With the ongoing public dialogue concerning the intersection of technological innovation, national security, and privacy that followed Edward Snowden’s revelations of classified information last year, it is no surprise that privacy and security were top themes at SXSW Interactive this year. The following summarizes key points made about privacy throughout the Interactive conference, which ended
South by Southwest (“SXSW”) Interactive kicked off last week, and Covington was there to cover privacy and big data’s big buzz, a topic which dominated much of the conference. Among the events that took place last Friday were “Big Data Inverted: The Best Candy from Strangers?” and “Privacy Under the Covers: The Naked Truth.” The big-data panel included Chris Colborn, R/GA Global Chief Experience Officer; Dinkar Jain, Google Product Manager; and Maria Bezaitis, Principal Engineer at Intel. The privacy event was a “Core Conversation” that featured MeMe Jacobs Rasmussen, Adobe’s Chief Privacy Officer, VP, and Associate General Counsel; and Shaina Boone, SVP of Marketing Science at Critical Mass.
Big Data Inverted started with the premise that, as big data transforms relationships and information sharing, “people are beginning to unintentionally ‘barricade’ themselves from new experiences.” While much of the discussion focused on how businesses can structure their models to leverage big data so that it is useful and relevant, better connected, and more available, privacy and consumer trust necessarily came up throughout the discussion. In particular, many focused on the two sides of the big data coin: potential and privacy. Businesses stand to benefit if they can tame and harness big data, but not if they ignore privacy concerns inherent in amassing huge quantities of sensitive information. Many are suggesting, however, that businesses can profit from privacy too — that is, because privacy has become so important to consumers, it can be used competitively.…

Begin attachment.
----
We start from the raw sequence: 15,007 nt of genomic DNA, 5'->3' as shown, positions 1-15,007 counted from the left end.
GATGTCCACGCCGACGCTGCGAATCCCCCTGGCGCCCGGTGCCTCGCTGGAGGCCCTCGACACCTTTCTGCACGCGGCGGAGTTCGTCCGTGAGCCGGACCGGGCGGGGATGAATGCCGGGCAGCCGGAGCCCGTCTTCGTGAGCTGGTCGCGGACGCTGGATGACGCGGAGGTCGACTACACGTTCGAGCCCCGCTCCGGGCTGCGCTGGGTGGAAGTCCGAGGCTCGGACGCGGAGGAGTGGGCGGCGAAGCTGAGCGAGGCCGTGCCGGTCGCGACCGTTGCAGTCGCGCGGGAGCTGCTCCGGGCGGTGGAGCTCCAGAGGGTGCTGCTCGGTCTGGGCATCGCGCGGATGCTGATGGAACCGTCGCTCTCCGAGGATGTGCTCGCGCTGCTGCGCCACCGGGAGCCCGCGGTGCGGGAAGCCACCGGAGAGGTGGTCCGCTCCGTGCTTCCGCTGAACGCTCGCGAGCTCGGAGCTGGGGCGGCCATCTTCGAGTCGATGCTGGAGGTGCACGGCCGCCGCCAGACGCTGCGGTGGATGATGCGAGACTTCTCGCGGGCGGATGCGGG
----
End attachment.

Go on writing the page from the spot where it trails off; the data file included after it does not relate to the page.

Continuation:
Two reports have recently been released that look at consumer perceptions of online privacy issues and examine user tracking practices on popular websites.
TRUSTe Privacy Index
TRUSTe released its Privacy Index for the second quarter of 2012, which measures consumer confidence in their online privacy. The numbers show that consumers are concerned about web privacy issues and make decisions based on perceptions of companies’ privacy practices.
Consumer concern and mistrust about online privacy are up from Q1. In the latest Privacy Index, 91% of U.S. adults say they worry about their privacy online (versus 90% in Q1), and 53% say they do not completely trust businesses with their information (versus 41% in Q1).
The percent of adults that say privacy issues impact their buying decisions has remained steady. 88% of adults say they avoid companies that they believe do not protect their privacy.…